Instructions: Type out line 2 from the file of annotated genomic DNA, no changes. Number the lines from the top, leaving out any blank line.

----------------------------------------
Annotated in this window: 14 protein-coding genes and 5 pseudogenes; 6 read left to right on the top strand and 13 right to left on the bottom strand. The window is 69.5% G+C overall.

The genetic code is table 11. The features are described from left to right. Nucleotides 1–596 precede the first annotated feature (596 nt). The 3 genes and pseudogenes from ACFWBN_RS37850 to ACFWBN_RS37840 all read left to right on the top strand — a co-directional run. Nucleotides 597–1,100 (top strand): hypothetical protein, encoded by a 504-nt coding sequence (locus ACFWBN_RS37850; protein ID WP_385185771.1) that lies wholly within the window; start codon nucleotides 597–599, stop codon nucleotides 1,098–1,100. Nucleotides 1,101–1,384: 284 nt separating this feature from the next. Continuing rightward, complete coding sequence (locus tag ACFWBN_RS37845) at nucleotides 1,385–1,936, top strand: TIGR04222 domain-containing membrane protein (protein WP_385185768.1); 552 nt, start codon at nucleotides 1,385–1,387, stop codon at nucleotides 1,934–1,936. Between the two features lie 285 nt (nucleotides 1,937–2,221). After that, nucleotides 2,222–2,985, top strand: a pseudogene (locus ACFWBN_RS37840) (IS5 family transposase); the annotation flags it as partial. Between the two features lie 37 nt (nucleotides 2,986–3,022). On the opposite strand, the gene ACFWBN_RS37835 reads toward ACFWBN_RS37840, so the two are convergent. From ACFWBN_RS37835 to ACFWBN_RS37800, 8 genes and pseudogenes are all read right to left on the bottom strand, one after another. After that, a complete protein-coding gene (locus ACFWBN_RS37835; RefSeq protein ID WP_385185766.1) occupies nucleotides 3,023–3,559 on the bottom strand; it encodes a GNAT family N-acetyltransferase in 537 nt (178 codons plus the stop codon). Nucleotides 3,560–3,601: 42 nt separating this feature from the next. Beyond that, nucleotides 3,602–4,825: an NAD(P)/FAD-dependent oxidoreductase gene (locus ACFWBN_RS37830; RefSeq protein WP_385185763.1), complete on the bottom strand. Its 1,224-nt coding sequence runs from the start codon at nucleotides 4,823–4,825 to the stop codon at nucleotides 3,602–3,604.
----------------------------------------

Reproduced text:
The genetic code is table 11. The features are described from left to right. Nucleotides 1–596 precede the first annotated feature (596 nt). The 3 genes and pseudogenes from ACFWBN_RS37850 to ACFWBN_RS37840 all read left to right on the top strand — a co-directional run. Nucleotides 597–1,100 (top strand): hypothetical protein, encoded by a 504-nt coding sequence (locus ACFWBN_RS37850; protein ID WP_385185771.1) that lies wholly within the window; start codon nucleotides 597–599, stop codon nucleotides 1,098–1,100. Nucleotides 1,101–1,384: 284 nt separating this feature from the next. Continuing rightward, complete coding sequence (locus tag ACFWBN_RS37845) at nucleotides 1,385–1,936, top strand: TIGR04222 domain-containing membrane protein (protein WP_385185768.1); 552 nt, start codon at nucleotides 1,385–1,387, stop codon at nucleotides 1,934–1,936. Between the two features lie 285 nt (nucleotides 1,937–2,221). After that, nucleotides 2,222–2,985, top strand: a pseudogene (locus ACFWBN_RS37840) (IS5 family transposase); the annotation flags it as partial. Between the two features lie 37 nt (nucleotides 2,986–3,022). On the opposite strand, the gene ACFWBN_RS37835 reads toward ACFWBN_RS37840, so the two are convergent. From ACFWBN_RS37835 to ACFWBN_RS37800, 8 genes and pseudogenes are all read right to left on the bottom strand, one after another. After that, a complete protein-coding gene (locus ACFWBN_RS37835; RefSeq protein ID WP_385185766.1) occupies nucleotides 3,023–3,559 on the bottom strand; it encodes a GNAT family N-acetyltransferase in 537 nt (178 codons plus the stop codon). Nucleotides 3,560–3,601: 42 nt separating this feature from the next. Beyond that, nucleotides 3,602–4,825: an NAD(P)/FAD-dependent oxidoreductase gene (locus ACFWBN_RS37830; RefSeq protein WP_385185763.1), complete on the bottom strand. Its 1,224-nt coding sequence runs from the start codon at nucleotides 4,823–4,825 to the stop codon at nucleotides 3,602–3,604.